Ocean Spray runs 36 cultivars through field trials on Ore. coast

By MITCH LIES

Capital Press

BANDON, Ore. -- After tending to his cranberry crop, grower Bob Donaldson usually has one more duty.

Tending to new variety trial plots is keeping the Bandon-area grower on his toes -- and in his cranberry bogs just a little longer these days.

Donaldson is tending 36 different cranberry varieties Ocean Spray planted last spring in a bog on his farm just south of Bandon.

The cranberries include some named varieties and several advanced numbered selections.

The varieties, which are owned by Ocean Spray, are being tested in Oregon and in other cranberry-producing areas for yield, disease resistance and area adaptability.

Among the named varieties in Donaldson's bogs are HyRed, Crimson Queen, Mullica Queen and DeMoranville.

The varieties -- both the named and numbered selections -- already have passed initial screenings in New Jersey by Rutgers University breeders and in Wisconsin by University of Wisconsin researchers.

Other than some HyReds Donaldson is growing commercially, the named and numbered varieties generally are new to the Northwest.

The trials, Donaldson said, could help researchers find a variety as good as or better than Stevens, which has long been the standard for Northwest growers. Finding a new variety that's adapted to the region, he said, could provide some needed diversity to Oregon's cranberry acreage.

Donaldson estimated that 80 percent of Oregon's acreage -- or more than 2,000 of Oregon's 2,700 acres planted to cranberries -- are planted to the variety.

Stevens, he said, is high yielding, has good disease resistance and consistently produces good size, good color and high sugars -- all qualities growers look for in a cranberry.

"The benchmark is high with Stevens," he said.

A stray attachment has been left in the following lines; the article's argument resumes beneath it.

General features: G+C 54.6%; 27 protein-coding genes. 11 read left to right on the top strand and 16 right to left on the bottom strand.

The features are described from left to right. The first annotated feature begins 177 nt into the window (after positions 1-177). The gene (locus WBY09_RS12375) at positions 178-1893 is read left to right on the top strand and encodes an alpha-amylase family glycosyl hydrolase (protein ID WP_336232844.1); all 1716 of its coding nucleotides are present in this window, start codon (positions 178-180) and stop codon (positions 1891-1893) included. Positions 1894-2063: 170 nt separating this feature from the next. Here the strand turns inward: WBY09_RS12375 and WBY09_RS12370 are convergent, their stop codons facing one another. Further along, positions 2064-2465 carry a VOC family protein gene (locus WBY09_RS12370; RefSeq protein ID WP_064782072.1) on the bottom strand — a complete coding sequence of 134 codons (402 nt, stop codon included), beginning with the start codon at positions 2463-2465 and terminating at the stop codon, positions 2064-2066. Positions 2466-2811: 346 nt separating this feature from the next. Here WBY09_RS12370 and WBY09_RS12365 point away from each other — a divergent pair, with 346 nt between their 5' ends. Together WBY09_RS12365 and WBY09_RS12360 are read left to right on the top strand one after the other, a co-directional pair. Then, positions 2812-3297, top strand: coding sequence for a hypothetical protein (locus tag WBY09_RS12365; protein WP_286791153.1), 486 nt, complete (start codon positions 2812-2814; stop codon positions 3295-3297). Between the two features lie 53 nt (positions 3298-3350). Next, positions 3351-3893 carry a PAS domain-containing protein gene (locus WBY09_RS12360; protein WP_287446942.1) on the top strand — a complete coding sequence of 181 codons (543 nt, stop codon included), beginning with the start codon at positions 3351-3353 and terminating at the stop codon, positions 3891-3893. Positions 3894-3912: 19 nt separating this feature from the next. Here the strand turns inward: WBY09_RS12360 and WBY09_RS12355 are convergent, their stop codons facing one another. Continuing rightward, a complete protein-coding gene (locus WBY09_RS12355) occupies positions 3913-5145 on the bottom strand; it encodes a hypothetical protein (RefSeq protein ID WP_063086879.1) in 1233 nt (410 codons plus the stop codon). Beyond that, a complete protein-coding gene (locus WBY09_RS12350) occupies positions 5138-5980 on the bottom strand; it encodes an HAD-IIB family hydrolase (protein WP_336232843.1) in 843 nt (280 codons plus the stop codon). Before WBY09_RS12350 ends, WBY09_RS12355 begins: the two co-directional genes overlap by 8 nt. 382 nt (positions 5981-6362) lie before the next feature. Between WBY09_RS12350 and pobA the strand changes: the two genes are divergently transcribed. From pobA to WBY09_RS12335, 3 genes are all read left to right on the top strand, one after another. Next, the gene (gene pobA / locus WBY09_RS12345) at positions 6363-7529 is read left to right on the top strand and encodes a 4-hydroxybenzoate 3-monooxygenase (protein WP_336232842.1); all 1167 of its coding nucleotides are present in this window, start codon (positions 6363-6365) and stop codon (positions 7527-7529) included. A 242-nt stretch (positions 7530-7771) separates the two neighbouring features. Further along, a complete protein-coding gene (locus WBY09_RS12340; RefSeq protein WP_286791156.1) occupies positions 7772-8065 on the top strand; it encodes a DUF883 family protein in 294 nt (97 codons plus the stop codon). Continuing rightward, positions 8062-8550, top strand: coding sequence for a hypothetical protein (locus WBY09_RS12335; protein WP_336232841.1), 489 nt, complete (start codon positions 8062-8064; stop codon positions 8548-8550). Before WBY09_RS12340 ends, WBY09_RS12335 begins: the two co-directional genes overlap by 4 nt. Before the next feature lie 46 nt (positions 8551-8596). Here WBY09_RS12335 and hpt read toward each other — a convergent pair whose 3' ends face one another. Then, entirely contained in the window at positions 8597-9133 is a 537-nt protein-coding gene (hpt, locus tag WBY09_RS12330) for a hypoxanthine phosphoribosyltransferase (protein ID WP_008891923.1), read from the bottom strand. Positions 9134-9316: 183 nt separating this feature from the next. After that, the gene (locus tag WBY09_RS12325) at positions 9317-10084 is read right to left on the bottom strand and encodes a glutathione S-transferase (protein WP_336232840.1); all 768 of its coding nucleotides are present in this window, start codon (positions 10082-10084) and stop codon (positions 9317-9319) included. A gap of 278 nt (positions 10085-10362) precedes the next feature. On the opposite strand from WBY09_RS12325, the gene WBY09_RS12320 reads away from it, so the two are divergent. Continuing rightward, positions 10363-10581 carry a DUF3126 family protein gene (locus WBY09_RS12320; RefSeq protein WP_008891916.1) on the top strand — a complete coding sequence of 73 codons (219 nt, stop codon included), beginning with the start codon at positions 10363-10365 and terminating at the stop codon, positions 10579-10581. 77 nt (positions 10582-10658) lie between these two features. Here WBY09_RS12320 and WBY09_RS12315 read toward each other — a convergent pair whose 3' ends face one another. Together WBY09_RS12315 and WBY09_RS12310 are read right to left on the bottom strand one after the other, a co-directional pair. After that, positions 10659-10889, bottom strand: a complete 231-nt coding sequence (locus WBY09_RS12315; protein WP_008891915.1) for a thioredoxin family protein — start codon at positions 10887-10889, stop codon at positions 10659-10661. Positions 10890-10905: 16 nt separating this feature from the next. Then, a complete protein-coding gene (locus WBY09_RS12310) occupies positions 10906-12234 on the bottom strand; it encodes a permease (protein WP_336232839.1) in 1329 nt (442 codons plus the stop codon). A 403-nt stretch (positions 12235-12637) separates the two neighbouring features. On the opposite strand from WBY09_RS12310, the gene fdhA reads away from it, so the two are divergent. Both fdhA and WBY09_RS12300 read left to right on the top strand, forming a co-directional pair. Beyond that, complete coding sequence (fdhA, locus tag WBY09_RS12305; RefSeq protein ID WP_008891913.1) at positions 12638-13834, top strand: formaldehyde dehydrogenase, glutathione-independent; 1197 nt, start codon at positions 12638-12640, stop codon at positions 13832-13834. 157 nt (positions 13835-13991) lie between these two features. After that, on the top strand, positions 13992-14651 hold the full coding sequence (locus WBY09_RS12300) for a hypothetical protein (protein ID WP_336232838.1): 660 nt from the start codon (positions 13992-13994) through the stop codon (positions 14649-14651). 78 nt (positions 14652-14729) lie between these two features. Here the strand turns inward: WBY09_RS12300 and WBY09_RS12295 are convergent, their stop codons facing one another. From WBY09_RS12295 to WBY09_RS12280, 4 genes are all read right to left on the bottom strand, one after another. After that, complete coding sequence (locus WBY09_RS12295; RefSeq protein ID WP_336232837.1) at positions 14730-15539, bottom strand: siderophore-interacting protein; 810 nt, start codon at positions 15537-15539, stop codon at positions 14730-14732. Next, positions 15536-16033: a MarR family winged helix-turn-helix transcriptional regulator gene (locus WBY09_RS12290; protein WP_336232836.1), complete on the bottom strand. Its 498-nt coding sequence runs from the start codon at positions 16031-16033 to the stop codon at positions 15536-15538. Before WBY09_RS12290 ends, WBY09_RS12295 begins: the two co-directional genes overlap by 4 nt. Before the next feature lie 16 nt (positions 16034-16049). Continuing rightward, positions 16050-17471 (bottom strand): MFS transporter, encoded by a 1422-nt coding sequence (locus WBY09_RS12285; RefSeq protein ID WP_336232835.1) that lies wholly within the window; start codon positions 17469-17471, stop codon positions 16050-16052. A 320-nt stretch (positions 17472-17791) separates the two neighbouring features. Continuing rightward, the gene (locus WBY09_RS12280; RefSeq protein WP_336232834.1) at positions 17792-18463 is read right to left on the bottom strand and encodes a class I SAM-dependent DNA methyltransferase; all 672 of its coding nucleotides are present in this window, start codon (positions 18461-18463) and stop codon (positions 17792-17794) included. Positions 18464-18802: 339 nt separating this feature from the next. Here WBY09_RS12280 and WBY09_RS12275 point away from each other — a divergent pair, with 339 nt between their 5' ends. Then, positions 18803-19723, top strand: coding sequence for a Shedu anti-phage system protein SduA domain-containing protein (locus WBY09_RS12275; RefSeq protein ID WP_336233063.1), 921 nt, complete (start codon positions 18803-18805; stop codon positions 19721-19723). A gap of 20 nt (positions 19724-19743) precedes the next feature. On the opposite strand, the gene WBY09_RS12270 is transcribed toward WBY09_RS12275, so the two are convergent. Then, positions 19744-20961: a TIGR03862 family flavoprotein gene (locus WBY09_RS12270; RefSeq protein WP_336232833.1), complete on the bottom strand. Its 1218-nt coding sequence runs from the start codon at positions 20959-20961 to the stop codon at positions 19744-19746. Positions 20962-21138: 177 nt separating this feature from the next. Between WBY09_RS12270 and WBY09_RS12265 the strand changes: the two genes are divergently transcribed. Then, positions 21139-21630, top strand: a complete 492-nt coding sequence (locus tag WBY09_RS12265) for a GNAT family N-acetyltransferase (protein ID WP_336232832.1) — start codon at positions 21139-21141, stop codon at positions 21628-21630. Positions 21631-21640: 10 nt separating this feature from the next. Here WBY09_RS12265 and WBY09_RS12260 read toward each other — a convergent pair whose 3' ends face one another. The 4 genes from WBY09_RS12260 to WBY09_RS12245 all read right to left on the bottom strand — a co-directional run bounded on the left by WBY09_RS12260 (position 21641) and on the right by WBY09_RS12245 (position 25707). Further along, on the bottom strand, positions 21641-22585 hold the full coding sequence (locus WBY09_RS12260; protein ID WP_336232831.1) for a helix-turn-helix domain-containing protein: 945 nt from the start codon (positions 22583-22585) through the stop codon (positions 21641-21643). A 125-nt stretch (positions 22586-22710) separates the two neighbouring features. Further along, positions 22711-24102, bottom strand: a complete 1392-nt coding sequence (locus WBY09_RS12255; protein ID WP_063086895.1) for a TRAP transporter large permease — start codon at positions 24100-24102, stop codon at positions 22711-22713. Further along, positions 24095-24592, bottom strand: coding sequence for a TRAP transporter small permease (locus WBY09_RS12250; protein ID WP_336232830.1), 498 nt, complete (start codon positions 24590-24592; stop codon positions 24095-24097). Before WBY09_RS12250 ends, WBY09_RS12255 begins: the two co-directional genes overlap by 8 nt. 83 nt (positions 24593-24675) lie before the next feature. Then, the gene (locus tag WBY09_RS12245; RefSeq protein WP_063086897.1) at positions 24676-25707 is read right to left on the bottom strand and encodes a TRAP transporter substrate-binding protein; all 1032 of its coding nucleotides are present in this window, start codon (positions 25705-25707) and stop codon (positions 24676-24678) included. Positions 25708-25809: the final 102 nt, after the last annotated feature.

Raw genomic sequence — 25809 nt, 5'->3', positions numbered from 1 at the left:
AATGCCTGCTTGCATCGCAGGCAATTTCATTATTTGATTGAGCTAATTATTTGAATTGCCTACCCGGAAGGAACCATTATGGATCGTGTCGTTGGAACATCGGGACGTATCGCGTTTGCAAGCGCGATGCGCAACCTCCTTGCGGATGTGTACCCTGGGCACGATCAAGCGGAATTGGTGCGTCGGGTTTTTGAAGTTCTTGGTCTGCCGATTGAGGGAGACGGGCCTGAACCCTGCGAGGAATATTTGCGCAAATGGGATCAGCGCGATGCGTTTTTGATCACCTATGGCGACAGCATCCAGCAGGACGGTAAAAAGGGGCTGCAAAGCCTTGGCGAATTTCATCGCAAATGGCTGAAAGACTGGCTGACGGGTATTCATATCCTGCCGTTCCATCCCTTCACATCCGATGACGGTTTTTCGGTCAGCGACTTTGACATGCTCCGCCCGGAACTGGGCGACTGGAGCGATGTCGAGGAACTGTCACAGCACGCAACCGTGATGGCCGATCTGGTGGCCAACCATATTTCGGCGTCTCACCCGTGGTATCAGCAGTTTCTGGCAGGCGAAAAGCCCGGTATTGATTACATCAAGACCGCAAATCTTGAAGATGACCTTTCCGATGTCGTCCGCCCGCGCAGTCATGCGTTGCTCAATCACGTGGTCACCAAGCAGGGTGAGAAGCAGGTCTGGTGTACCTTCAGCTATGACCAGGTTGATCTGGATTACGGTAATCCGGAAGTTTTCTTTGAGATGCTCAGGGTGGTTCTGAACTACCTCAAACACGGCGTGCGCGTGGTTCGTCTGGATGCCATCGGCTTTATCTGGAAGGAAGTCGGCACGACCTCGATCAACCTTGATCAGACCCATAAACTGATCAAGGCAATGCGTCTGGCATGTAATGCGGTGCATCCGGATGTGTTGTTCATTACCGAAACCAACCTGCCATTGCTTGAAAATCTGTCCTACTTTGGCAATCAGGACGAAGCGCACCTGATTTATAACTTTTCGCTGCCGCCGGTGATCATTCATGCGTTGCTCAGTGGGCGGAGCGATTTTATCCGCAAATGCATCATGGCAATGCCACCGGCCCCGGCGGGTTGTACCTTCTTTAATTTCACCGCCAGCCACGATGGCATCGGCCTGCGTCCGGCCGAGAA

Still, Donaldson said, if a virus were to strike the variety, it could devastate Oregon's cranberry acreage.

Stevens, which came out of USDA cranberry breeding trials in the 1950s, has dominated the Oregon cranberry landscape since the 1970s, when it replaced the McFarlin variety. McFarlin dominated Oregon's cranberry acreage for many years prior to that.

Donaldson said he is hoping to find at least one new variety with characteristics similar to Stevens, but one that perhaps is easier to grow. Stevens, he said, requires extensive pruning due to excessive vine growth.

Researchers planted the plots on Donaldson's farm in March. They are looking primarily at plant vigor in 2010, Donaldson said. In 2011, they'll analyze bloom time, bloom duration and bud set, in addition to fruit quality, size, color and brix (sugar content). They'll also look for disease resistance, upright density and other characteristics growers desire in a cranberry.

Donaldson said growers frequently ask him why he's working with the different varieties, given that Stevens works so well in the Northwest.

"I'm sure people said that when Stevens came along, because we had McFarlin," Donaldson said.

Staff writer Mitch Lies is based in Salem. E-mail: mlies@capitalpress.com.

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